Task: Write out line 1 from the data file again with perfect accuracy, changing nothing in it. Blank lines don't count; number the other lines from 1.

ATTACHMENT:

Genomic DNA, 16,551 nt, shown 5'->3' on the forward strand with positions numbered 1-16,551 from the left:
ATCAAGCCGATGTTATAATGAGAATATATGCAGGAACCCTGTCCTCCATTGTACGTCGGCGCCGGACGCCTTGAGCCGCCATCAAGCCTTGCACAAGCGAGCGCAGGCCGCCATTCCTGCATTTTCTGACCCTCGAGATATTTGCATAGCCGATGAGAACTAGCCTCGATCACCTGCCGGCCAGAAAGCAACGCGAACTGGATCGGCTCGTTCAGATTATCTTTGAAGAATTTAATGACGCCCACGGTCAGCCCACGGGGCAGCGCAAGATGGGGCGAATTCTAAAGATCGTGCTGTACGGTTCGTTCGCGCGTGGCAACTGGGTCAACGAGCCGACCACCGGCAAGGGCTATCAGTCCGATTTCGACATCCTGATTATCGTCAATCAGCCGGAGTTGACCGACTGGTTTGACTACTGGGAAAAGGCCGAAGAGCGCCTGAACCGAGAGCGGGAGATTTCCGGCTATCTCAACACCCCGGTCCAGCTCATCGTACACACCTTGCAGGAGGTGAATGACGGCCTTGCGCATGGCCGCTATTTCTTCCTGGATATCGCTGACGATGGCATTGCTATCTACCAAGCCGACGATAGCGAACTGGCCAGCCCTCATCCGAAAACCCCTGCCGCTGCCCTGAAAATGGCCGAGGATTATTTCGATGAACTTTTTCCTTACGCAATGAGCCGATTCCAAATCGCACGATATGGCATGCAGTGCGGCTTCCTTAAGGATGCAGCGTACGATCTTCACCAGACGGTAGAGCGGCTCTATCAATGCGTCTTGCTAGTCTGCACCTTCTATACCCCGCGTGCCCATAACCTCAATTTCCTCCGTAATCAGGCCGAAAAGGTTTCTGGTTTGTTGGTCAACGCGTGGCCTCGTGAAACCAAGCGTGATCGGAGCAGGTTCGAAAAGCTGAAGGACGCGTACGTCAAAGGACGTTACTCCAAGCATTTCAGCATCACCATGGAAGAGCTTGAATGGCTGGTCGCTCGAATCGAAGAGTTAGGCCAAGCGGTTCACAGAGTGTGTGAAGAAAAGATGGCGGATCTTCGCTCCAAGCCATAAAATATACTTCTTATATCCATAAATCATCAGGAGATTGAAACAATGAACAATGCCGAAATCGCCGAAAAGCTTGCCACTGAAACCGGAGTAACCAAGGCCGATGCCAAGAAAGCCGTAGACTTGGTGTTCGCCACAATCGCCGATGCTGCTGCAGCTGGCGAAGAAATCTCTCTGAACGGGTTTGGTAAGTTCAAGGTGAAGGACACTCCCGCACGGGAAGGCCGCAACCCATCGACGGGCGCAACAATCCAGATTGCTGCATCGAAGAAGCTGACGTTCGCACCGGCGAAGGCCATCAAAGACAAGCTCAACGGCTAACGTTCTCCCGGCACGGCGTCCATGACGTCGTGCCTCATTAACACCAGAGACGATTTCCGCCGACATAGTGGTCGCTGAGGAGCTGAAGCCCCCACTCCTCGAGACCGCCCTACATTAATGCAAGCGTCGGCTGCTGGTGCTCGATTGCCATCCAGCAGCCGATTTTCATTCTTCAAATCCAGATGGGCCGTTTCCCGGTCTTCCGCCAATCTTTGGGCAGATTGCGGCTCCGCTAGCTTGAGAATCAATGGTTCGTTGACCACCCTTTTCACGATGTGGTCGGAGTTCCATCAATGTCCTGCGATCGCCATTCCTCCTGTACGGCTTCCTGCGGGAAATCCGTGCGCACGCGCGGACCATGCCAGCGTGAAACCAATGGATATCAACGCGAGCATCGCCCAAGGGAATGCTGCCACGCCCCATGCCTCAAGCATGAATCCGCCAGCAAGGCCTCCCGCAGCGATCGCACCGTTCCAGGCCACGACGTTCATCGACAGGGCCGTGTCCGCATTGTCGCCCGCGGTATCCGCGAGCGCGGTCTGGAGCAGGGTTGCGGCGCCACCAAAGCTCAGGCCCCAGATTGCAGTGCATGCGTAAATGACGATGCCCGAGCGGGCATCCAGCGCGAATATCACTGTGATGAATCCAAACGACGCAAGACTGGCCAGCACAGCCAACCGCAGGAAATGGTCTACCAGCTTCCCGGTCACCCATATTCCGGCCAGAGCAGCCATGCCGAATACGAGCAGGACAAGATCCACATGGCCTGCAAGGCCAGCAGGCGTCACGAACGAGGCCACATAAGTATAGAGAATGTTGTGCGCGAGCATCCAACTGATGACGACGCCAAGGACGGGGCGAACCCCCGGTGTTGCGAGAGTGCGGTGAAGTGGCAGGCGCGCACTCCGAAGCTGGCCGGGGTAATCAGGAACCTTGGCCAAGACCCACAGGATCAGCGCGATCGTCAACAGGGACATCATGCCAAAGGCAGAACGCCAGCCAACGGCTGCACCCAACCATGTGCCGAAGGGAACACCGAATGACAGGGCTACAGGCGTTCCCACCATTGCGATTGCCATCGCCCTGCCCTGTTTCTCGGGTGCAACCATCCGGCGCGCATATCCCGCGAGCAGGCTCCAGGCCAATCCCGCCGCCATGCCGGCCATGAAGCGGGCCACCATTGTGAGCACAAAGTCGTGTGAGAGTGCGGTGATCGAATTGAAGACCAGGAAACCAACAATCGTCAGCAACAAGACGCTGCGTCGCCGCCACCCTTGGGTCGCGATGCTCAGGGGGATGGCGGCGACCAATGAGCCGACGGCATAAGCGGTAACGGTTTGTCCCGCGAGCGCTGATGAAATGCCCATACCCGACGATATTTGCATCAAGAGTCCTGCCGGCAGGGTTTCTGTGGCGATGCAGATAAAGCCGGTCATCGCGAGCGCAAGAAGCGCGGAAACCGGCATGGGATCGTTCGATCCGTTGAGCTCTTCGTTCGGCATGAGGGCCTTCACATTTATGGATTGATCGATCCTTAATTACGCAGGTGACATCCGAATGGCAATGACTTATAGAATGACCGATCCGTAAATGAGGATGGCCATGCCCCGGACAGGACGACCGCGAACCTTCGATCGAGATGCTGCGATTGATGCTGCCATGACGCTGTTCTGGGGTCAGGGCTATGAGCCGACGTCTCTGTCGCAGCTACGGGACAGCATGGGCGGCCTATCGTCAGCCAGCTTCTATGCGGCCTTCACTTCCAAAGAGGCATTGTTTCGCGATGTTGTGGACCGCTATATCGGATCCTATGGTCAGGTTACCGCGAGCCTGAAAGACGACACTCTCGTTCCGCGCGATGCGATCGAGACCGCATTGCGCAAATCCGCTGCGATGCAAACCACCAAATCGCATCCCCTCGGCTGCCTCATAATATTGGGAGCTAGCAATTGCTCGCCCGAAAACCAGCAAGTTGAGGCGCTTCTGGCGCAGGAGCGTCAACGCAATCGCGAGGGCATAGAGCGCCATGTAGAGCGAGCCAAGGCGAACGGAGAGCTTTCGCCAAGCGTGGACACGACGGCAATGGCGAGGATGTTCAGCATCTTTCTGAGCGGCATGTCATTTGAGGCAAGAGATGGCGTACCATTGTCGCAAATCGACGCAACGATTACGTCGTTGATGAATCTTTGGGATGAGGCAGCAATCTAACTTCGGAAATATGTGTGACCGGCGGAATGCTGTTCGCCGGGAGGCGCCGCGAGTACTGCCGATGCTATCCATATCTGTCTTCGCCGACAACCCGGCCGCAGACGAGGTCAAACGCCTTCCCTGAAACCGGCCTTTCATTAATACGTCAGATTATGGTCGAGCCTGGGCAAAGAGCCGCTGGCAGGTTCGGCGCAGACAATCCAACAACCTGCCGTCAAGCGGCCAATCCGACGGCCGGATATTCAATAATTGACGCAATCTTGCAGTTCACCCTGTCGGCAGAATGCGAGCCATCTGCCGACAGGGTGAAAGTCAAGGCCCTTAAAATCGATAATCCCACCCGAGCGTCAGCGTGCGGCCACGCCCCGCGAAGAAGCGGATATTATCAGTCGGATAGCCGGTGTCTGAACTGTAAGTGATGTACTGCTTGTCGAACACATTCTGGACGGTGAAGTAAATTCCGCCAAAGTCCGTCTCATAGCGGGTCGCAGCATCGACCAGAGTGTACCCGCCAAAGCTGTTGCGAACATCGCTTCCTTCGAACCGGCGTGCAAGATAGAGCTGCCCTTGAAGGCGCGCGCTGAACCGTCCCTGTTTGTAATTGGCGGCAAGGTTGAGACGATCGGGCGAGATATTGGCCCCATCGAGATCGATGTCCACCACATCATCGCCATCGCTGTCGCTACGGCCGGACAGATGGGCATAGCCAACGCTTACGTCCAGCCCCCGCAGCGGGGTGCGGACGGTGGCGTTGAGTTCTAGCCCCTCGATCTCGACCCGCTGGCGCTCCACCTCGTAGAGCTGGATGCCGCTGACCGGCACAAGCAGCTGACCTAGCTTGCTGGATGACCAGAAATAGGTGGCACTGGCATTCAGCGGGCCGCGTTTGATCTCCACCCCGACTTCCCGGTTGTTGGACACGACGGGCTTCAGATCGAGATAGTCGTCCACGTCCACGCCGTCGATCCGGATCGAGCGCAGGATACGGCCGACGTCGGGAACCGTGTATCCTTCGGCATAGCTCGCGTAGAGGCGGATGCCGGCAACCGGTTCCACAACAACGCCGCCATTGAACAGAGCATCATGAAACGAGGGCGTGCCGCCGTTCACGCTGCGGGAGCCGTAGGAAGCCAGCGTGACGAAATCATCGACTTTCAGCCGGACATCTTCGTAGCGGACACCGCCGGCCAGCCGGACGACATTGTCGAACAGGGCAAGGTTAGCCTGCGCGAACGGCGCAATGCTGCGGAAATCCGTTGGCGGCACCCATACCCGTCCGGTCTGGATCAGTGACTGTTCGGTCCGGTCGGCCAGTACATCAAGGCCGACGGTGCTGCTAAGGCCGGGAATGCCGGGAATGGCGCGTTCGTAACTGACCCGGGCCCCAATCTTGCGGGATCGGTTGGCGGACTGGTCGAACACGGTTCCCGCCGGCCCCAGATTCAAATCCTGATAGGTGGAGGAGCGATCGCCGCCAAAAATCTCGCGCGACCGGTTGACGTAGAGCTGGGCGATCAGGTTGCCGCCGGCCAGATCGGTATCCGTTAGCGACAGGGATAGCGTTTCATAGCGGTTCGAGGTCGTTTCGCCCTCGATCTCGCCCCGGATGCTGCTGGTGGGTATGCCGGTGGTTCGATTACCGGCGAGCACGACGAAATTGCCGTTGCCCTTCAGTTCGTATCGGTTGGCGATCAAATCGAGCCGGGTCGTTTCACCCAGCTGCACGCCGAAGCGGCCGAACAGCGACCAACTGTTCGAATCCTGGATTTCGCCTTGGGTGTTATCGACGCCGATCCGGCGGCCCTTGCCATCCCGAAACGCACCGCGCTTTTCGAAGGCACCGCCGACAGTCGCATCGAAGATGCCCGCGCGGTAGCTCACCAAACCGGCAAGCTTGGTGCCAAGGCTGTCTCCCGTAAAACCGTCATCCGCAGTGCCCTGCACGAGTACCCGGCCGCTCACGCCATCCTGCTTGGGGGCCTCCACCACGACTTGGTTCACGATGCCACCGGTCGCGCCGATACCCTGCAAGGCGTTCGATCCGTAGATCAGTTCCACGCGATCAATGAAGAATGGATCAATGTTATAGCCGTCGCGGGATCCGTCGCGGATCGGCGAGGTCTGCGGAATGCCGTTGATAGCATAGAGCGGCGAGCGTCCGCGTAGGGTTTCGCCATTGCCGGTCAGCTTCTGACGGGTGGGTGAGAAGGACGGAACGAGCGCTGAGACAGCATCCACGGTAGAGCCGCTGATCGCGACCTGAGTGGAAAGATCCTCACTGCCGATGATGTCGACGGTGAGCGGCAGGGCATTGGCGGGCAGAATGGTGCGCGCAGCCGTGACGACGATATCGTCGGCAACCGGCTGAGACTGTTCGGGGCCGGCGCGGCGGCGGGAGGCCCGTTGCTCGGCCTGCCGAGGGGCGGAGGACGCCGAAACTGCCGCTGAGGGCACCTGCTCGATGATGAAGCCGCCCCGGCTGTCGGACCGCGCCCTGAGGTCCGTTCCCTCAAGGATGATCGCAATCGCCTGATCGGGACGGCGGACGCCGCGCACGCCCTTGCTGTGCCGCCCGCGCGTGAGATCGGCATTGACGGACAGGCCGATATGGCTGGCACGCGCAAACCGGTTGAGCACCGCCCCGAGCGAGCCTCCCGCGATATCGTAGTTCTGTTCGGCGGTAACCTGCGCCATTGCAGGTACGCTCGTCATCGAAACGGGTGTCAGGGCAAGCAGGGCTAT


Genomic DNA, 16,551 nt, shown 5'->3' on the forward strand with positions numbered 1-16,551 from the left: